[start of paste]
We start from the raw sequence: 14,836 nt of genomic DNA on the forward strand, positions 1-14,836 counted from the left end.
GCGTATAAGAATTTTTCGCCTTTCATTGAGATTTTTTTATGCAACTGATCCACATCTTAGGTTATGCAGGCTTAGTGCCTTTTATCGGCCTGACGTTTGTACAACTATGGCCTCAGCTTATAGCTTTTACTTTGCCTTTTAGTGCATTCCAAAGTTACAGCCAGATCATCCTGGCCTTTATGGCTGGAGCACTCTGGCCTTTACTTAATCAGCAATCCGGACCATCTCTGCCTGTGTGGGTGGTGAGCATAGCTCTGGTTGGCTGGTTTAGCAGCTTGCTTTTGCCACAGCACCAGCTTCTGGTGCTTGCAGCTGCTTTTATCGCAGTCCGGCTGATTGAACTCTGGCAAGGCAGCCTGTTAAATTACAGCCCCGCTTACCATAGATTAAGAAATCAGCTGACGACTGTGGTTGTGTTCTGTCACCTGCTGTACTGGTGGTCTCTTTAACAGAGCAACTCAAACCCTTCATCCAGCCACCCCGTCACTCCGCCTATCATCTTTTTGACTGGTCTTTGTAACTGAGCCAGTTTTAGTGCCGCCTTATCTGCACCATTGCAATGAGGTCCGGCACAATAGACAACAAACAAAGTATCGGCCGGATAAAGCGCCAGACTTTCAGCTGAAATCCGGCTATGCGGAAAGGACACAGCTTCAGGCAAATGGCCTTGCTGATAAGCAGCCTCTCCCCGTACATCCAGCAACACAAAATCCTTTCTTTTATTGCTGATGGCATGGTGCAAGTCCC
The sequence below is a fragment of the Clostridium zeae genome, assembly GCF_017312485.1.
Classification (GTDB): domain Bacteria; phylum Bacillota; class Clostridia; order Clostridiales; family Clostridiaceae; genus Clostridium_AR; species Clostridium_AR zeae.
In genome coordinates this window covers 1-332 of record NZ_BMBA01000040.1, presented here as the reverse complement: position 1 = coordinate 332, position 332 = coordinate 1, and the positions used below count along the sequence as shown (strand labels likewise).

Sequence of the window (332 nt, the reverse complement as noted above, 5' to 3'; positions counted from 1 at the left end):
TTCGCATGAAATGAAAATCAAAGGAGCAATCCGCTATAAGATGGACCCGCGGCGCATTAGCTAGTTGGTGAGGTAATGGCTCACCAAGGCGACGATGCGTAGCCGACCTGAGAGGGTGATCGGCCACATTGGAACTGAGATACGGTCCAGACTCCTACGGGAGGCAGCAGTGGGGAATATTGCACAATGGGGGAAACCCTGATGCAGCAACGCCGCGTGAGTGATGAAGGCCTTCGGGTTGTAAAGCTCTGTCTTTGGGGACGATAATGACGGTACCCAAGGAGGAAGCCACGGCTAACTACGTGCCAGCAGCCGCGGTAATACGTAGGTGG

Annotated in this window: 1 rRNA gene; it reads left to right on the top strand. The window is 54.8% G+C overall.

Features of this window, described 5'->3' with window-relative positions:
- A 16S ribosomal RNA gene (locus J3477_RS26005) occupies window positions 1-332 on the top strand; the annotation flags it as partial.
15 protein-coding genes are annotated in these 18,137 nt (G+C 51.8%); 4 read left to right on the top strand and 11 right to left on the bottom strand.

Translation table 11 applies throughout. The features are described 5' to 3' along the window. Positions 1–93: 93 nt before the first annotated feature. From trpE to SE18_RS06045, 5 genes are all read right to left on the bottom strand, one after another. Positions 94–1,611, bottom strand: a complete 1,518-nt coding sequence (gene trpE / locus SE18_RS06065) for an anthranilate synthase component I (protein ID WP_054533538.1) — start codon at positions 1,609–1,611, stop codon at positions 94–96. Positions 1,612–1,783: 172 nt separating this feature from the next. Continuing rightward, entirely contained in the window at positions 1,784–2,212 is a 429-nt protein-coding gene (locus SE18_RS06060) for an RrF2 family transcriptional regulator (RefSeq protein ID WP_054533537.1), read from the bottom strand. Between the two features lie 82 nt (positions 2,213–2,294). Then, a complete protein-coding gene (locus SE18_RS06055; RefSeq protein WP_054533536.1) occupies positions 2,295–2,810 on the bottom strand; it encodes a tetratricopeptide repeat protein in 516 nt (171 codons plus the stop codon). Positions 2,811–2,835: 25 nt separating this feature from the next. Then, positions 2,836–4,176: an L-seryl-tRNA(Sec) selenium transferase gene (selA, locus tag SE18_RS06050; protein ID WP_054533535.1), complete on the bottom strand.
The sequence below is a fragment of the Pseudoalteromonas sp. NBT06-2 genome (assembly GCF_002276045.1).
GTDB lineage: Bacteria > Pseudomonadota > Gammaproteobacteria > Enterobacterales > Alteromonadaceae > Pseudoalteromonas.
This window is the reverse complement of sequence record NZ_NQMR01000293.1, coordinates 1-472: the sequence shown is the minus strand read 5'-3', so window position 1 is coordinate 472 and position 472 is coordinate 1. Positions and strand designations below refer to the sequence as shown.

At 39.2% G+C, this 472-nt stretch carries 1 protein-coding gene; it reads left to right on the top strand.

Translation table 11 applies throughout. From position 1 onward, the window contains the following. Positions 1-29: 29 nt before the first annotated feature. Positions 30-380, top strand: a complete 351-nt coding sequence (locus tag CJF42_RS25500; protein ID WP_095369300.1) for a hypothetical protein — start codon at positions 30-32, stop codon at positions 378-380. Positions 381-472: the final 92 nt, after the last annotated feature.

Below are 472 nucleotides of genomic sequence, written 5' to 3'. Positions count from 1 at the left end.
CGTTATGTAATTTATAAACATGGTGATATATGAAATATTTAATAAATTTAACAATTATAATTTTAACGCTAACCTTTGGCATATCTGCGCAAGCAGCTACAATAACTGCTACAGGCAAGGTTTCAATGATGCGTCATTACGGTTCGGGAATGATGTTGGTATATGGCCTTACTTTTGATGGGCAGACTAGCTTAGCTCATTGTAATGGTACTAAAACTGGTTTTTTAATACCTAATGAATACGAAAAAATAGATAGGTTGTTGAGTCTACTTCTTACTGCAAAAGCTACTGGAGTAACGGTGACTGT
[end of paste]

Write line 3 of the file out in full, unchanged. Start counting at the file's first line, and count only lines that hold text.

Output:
The sequence below is a fragment of the Clostridium zeae genome, assembly GCF_017312485.1.